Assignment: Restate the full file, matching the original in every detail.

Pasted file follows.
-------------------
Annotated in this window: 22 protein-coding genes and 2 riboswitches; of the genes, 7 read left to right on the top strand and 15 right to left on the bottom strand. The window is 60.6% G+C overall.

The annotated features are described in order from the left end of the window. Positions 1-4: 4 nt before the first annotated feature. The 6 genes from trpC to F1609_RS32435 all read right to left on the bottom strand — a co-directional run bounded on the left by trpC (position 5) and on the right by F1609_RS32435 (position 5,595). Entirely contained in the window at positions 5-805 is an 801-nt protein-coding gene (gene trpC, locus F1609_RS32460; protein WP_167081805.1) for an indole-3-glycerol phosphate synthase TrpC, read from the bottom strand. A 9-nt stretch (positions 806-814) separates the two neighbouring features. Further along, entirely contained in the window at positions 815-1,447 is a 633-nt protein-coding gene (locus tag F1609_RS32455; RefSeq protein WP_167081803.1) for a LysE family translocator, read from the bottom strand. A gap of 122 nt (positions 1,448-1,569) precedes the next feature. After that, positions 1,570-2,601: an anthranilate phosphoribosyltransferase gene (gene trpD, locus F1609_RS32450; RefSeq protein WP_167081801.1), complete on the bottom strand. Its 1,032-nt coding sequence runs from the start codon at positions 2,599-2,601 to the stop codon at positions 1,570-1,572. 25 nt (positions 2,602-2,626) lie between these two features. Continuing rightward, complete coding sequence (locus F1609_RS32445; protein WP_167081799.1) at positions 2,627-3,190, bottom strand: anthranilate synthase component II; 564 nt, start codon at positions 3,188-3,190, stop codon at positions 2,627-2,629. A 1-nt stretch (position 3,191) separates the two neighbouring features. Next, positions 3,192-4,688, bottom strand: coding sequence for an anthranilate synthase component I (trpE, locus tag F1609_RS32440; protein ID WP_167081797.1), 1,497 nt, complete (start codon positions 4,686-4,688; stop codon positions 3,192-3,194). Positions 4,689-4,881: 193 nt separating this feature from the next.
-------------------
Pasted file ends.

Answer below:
Annotated in this window: 22 protein-coding genes and 2 riboswitches; of the genes, 7 read left to right on the top strand and 15 right to left on the bottom strand. The window is 60.6% G+C overall.

The annotated features are described in order from the left end of the window. Positions 1-4: 4 nt before the first annotated feature. The 6 genes from trpC to F1609_RS32435 all read right to left on the bottom strand — a co-directional run bounded on the left by trpC (position 5) and on the right by F1609_RS32435 (position 5,595). Entirely contained in the window at positions 5-805 is an 801-nt protein-coding gene (gene trpC, locus F1609_RS32460; protein WP_167081805.1) for an indole-3-glycerol phosphate synthase TrpC, read from the bottom strand. A 9-nt stretch (positions 806-814) separates the two neighbouring features. Further along, entirely contained in the window at positions 815-1,447 is a 633-nt protein-coding gene (locus tag F1609_RS32455; RefSeq protein WP_167081803.1) for a LysE family translocator, read from the bottom strand. A gap of 122 nt (positions 1,448-1,569) precedes the next feature. After that, positions 1,570-2,601: an anthranilate phosphoribosyltransferase gene (gene trpD, locus F1609_RS32450; RefSeq protein WP_167081801.1), complete on the bottom strand. Its 1,032-nt coding sequence runs from the start codon at positions 2,599-2,601 to the stop codon at positions 1,570-1,572. 25 nt (positions 2,602-2,626) lie between these two features. Continuing rightward, complete coding sequence (locus F1609_RS32445; protein WP_167081799.1) at positions 2,627-3,190, bottom strand: anthranilate synthase component II; 564 nt, start codon at positions 3,188-3,190, stop codon at positions 2,627-2,629. A 1-nt stretch (position 3,191) separates the two neighbouring features. Next, positions 3,192-4,688, bottom strand: coding sequence for an anthranilate synthase component I (trpE, locus tag F1609_RS32440; protein ID WP_167081797.1), 1,497 nt, complete (start codon positions 4,686-4,688; stop codon positions 3,192-3,194). Positions 4,689-4,881: 193 nt separating this feature from the next.